Ancient religion includes many spiritual teachings from times of old. As the years pass, teachings become philosophy. Philosophy informs religion. The social nature of humans means that like-minded individuals will seek out those that are similar.
As groups of individuals joined, teachings were reinterpreted. Sometimes teachings were contextually fragmented which resulted in misapplication. Mistranslation of messages, words, and concepts led to confusion, creating an opportunity for dominance. As a result, some religions became commercialized enterprises, driving the masses to strive for blessings (or the accumulation of things).
“Why do we most often associate being blessed with positive circumstances, wealth, comfort, and the absence of problems? I believe it’s because many of us have a very short term and shallow view of what it means to be blessed”- Sarah Walton
Blessings often include:
- Family – Heterosexual marriage and procreation is exalted.
- Land & Home – Westernized thought is: “The bigger the better”. The more the better.
- Financial gains – Cash, mere paper, becomes the universal form of currency.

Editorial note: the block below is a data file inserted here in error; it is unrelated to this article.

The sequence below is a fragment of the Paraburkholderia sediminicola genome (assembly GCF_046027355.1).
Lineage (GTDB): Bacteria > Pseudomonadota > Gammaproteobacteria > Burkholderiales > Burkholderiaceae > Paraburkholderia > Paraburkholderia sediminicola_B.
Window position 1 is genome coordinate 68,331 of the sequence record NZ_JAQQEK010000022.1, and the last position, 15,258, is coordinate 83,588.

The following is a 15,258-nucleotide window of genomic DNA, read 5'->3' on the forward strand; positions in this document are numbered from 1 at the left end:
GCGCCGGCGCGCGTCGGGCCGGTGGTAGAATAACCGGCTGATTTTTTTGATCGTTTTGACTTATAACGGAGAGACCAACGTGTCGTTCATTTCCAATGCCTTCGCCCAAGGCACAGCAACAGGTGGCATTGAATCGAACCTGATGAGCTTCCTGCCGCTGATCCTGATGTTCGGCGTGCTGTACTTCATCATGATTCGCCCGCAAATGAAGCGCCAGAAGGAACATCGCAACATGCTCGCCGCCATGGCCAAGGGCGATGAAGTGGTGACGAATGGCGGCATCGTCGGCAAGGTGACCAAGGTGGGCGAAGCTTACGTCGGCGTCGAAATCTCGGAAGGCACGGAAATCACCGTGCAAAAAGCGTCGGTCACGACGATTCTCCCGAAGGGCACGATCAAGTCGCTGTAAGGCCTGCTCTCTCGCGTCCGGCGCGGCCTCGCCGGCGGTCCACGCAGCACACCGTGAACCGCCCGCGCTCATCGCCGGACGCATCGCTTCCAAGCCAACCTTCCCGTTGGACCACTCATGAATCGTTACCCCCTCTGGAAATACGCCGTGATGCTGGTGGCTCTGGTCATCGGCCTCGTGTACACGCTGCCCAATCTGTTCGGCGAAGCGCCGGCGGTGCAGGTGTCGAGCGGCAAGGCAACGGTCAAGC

- Material items – Items are constructed for two reasons: purpose and status. The masses are stimulated through advertisement to obtain items primarily for status over functionality.
“The modern smartphone is said to have more computing power than the Apollo rockets that went to the moon. However, it would seem all this technology is wasted on most people. In fact, almost two-thirds of people say they actually do not know all of the features that their handset can offer” – Sean Poulter.
In some cases, religion has unintentionally fueled consumerism and ‘blessings’ have long been misunderstood to mean gifts of the material kind, rise in status or importance, and rewards for one’s loyalty. Sarah Walton states, “Unfortunately, even many believers (myself included at times) who have been raised in these wealthy cultures, have fallen victim to this wrong perception as well. Many have seen blessing as being fortunate, comfortable, and happy”.